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Often at work I have to RDP into one server in order to get to another. And no, there's no chance of the network getting sorted out such that I can connect to all machines directly :)

I'm wondering if anyone has any good tips/tricks for working in this scenario. I tend to open RDP sessions full screen, so the way to get back to my desktop is to click the minimize or restore buttons on the toolbar the drops down from the top of the screen when you are using a full-screen RDP session. The problem is that when you log into A and then from there log into B, A's toolbar covers B's, so there's no easy way to get back to the desktop of A without logging out of B. At least as far as I can see. Maybe there's a keyboard shortcut that can pop you out of the innermost session?

At the moment, I try to not use full screen mode on the nested session, but apart from having to remember to set that before I connect, it reduces the workspace and is something I'd like to avoid.

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I love/hate dealing with this. I always envision throwing a few virtual machines and some VNC into the mix too. RDP to a server, bring up a virtual machine console running on the server, VNC from the virtual machine over to the Linux desktop next door, and from there SSH ...etc. Totally impractical and unnecessary, but... fun to envision? heh –  JMD Nov 27 '09 at 17:27
    
As an aside, try your source machine not be a Windows machine. That means you can send Ctrl-Alt-Del to the first hop and Ctrl-Alt-End to the second hop. –  Broam Mar 2 '10 at 18:07

2 Answers 2

up vote 7 down vote accepted

Uncheck the pin on the "outer" RDP's toolbar to hide it. You can still get to it if necessary (hold the mouse against the edge of the screen), and any inner RDP connection toolbars will be visible.

Alternatively, other RDP clients such as Remote Desktop Manager might have a different toolbar when you run them full screen, so you'll know the custom toolbar is for the outer connection and the standard toolbars are inner connections.

Edit: Microsoft Remote Desktop Client 7.0 allows you to move the RDP toolbar from side to side by dragging it. You can move the outer toolbar to the side so you can tell it apart from the others.

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Just like BeOS... –  Kev Nov 30 '09 at 13:48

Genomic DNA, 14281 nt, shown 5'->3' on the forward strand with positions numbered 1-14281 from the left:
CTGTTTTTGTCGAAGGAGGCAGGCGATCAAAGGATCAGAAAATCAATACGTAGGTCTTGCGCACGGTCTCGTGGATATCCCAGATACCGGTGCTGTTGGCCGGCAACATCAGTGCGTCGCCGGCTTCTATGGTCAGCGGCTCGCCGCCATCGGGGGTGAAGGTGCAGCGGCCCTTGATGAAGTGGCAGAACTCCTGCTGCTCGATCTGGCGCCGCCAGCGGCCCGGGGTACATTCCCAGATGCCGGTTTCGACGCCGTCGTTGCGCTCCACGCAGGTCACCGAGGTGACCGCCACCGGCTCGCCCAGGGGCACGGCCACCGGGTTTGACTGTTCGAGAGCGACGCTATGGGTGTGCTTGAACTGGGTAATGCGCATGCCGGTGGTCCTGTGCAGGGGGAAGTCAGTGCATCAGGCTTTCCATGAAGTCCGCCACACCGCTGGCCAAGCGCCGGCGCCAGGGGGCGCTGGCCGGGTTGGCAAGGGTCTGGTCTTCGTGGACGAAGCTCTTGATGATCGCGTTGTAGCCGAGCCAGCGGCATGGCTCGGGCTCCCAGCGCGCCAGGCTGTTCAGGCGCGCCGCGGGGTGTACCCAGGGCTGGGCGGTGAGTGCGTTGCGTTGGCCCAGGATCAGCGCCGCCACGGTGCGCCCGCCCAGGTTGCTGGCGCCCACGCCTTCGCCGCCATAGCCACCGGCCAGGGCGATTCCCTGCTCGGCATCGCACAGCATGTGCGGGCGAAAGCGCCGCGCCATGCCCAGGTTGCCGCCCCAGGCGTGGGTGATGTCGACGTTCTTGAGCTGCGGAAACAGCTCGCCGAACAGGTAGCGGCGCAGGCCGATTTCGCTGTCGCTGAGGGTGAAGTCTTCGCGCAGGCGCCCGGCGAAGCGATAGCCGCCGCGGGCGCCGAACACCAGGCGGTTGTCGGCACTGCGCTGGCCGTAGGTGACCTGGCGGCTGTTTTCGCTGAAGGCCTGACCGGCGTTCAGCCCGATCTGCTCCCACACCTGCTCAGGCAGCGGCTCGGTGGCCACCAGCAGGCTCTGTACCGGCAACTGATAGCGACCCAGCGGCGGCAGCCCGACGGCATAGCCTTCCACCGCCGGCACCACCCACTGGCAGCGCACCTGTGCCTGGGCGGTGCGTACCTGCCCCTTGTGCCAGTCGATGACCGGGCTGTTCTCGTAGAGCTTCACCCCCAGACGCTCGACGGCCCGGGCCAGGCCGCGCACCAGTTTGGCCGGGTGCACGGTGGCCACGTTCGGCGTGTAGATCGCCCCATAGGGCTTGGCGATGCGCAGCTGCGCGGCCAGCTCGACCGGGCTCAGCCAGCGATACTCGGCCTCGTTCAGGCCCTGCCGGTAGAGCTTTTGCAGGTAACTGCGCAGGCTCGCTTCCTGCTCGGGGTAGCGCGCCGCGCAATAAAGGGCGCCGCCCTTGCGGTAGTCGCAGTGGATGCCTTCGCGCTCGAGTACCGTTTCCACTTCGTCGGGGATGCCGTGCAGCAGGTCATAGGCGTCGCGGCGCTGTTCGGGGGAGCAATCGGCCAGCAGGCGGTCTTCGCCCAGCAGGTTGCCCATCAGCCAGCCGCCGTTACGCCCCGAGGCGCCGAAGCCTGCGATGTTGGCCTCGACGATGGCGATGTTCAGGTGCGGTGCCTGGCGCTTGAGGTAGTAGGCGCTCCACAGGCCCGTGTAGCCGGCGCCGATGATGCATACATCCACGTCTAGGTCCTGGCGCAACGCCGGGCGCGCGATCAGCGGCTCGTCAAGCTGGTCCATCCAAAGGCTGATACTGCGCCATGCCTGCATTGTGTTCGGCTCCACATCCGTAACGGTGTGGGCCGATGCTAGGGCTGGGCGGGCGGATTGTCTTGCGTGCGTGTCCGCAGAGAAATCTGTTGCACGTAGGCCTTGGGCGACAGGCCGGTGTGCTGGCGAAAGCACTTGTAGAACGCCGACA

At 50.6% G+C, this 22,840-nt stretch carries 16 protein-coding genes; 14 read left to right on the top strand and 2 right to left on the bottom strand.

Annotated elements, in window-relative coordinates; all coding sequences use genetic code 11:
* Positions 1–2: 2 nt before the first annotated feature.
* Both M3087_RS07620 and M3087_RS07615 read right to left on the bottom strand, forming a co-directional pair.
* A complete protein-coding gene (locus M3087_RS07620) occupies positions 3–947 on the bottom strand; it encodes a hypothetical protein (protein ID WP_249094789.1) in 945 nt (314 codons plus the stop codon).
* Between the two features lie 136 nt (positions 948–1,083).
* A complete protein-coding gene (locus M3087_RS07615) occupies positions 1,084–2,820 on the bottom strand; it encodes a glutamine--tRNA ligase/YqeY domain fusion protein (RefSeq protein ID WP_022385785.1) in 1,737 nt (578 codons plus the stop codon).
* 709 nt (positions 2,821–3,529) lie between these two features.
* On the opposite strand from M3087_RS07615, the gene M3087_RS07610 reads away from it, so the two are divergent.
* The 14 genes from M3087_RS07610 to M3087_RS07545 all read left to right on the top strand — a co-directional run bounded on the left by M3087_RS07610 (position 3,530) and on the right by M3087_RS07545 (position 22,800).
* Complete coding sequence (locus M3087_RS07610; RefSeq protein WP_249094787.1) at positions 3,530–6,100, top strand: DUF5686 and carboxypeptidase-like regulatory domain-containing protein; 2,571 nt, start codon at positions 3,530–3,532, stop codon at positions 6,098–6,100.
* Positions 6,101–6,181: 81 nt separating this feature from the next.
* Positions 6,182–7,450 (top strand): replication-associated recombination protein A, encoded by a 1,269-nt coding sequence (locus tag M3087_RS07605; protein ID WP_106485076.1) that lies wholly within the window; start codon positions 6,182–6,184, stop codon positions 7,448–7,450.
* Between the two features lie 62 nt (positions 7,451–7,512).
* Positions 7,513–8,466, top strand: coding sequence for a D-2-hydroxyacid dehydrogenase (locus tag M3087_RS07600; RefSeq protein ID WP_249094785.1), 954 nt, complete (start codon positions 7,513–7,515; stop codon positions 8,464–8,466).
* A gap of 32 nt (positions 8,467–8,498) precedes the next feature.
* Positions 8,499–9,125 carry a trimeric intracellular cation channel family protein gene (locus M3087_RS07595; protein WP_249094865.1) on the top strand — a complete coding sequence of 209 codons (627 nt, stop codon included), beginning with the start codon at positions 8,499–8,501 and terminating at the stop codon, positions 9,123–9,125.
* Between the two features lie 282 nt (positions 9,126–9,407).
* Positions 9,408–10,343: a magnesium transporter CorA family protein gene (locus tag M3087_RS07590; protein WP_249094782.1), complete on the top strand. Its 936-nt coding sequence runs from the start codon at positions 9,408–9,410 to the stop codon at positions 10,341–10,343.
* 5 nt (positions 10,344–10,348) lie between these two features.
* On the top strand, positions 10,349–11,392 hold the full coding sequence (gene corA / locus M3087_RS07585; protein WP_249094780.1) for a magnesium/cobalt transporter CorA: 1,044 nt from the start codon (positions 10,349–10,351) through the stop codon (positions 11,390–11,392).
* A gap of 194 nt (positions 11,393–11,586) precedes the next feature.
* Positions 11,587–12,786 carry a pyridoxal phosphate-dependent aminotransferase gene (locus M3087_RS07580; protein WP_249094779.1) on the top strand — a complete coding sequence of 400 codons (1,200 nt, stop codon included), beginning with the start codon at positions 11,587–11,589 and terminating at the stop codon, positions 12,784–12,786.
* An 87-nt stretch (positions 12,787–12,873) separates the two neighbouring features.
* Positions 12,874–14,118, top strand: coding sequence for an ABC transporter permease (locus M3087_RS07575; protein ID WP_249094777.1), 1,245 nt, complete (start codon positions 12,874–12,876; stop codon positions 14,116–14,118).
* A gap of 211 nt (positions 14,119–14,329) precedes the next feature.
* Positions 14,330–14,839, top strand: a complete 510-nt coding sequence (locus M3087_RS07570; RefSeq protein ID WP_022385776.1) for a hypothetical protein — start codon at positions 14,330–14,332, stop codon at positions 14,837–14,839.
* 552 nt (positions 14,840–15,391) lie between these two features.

If the inner session's toolbar isn't pinned then moving the mouse to the top of the screen causes both to appear simultaneously with the outer session's bar on top of course. Setting the checkbox to make it appear is another thing you have to do in advance of opening the connection. And then you need to remember not to unpin it or you're screwed. It really is a poorly designed UI. I'll see if I can get updated to version 7 anyway. Thanks –  U62 Nov 30 '09 at 17:12
    
There's good news and bad news as always with Microsoft updates - the version 7 client is available for XP and does indeed solve the problem via the inelegant means of moving the toolbar. The bad news is for no apparent reason the toolbar is massive (covers the whole of the maximised window's titlebar and half it's menu bar!) and rendered in ugly Vista/Win7 style. –  U62 Nov 30 '09 at 17:50
    
I've been doing a lot of RDP the last couple of days. Yesterday at some point I had a top toolbar that was nested inside of another toolbar. Yet today, I had to move the toolbars to the side because they weren't nested. Moving the toolbars worked well, but I have to wonder why the nesting went away... maybe I was on Win8 when I saw it. –  jcollum Dec 4 at 21:34

I generally try to set the "inner" session's resolution to something slightly less than the outer RDP's "fullscreen" size. That negates the overlapping RDP command tabs at the top, and the aggravation of competing task bars that may or may not be set to Autohide (or worse, both set to not Autohide, leaving one forver hidden.)

Once I have the settings the way I want for the inner one I just save a .RDP with the dimensions I want, ensuring I don't have to twiddle manually every time I connect.

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That's what I do already - as I stated in my question, I'd like to avoid it. –  U62 Nov 27 '09 at 18:19
    
Maybe I misread your question, but "I tend to open RDP sessions full screen" doesn't sound at all like you do that. It sounds like you have a fullscreen session inside a fullscreen session which is the cause of your overlapping problem. –  JMD Nov 27 '09 at 18:48
    
read to the end –  U62 Nov 27 '09 at 22:06

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